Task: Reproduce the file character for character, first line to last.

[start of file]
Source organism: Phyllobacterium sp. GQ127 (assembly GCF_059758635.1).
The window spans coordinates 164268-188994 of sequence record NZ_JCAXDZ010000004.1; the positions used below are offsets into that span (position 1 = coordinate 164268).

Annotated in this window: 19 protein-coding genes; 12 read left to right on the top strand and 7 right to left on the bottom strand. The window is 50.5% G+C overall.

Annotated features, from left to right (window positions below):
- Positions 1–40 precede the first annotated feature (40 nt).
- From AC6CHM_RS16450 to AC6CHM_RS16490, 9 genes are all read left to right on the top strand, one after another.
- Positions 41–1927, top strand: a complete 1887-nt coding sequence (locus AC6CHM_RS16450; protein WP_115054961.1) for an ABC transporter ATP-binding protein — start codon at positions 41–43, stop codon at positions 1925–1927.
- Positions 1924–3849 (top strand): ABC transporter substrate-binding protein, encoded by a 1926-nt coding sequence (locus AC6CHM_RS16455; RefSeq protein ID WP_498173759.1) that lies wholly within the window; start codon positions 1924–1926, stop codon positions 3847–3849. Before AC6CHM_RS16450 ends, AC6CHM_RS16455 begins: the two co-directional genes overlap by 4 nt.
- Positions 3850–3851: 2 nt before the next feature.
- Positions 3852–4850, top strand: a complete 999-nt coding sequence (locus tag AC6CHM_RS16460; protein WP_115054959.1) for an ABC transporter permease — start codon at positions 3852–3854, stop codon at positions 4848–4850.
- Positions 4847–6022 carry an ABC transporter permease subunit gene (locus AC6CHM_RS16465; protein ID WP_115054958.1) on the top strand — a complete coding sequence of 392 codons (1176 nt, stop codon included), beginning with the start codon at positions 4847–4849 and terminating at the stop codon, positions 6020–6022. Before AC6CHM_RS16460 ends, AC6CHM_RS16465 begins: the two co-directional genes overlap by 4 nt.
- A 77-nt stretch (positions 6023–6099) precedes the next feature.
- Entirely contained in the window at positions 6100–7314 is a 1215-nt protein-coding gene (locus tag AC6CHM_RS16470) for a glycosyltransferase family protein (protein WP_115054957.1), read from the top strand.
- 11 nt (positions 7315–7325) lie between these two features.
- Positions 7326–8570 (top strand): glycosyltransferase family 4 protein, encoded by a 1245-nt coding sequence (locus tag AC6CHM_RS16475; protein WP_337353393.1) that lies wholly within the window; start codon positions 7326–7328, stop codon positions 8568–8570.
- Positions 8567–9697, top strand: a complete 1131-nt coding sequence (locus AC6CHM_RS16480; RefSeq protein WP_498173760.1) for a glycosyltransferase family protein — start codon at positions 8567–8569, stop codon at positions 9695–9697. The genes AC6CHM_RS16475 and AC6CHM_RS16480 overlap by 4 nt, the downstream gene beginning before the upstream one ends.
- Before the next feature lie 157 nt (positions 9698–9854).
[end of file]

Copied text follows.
Source organism: Phyllobacterium sp. GQ127 (assembly GCF_059758635.1).
The window spans coordinates 164268-188994 of sequence record NZ_JCAXDZ010000004.1; the positions used below are offsets into that span (position 1 = coordinate 164268).

Annotated in this window: 19 protein-coding genes; 12 read left to right on the top strand and 7 right to left on the bottom strand. The window is 50.5% G+C overall.

Annotated features, from left to right (window positions below):
- Positions 1–40 precede the first annotated feature (40 nt).
- From AC6CHM_RS16450 to AC6CHM_RS16490, 9 genes are all read left to right on the top strand, one after another.
- Positions 41–1927, top strand: a complete 1887-nt coding sequence (locus AC6CHM_RS16450; protein WP_115054961.1) for an ABC transporter ATP-binding protein — start codon at positions 41–43, stop codon at positions 1925–1927.
- Positions 1924–3849 (top strand): ABC transporter substrate-binding protein, encoded by a 1926-nt coding sequence (locus AC6CHM_RS16455; RefSeq protein ID WP_498173759.1) that lies wholly within the window; start codon positions 1924–1926, stop codon positions 3847–3849. Before AC6CHM_RS16450 ends, AC6CHM_RS16455 begins: the two co-directional genes overlap by 4 nt.
- Positions 3850–3851: 2 nt before the next feature.
- Positions 3852–4850, top strand: a complete 999-nt coding sequence (locus tag AC6CHM_RS16460; protein WP_115054959.1) for an ABC transporter permease — start codon at positions 3852–3854, stop codon at positions 4848–4850.
- Positions 4847–6022 carry an ABC transporter permease subunit gene (locus AC6CHM_RS16465; protein ID WP_115054958.1) on the top strand — a complete coding sequence of 392 codons (1176 nt, stop codon included), beginning with the start codon at positions 4847–4849 and terminating at the stop codon, positions 6020–6022. Before AC6CHM_RS16460 ends, AC6CHM_RS16465 begins: the two co-directional genes overlap by 4 nt.
- A 77-nt stretch (positions 6023–6099) precedes the next feature.
- Entirely contained in the window at positions 6100–7314 is a 1215-nt protein-coding gene (locus tag AC6CHM_RS16470) for a glycosyltransferase family protein (protein WP_115054957.1), read from the top strand.
- 11 nt (positions 7315–7325) lie between these two features.
- Positions 7326–8570 (top strand): glycosyltransferase family 4 protein, encoded by a 1245-nt coding sequence (locus tag AC6CHM_RS16475; protein WP_337353393.1) that lies wholly within the window; start codon positions 7326–7328, stop codon positions 8568–8570.
- Positions 8567–9697, top strand: a complete 1131-nt coding sequence (locus AC6CHM_RS16480; RefSeq protein WP_498173760.1) for a glycosyltransferase family protein — start codon at positions 8567–8569, stop codon at positions 9695–9697. The genes AC6CHM_RS16475 and AC6CHM_RS16480 overlap by 4 nt, the downstream gene beginning before the upstream one ends.
- Before the next feature lie 157 nt (positions 9698–9854).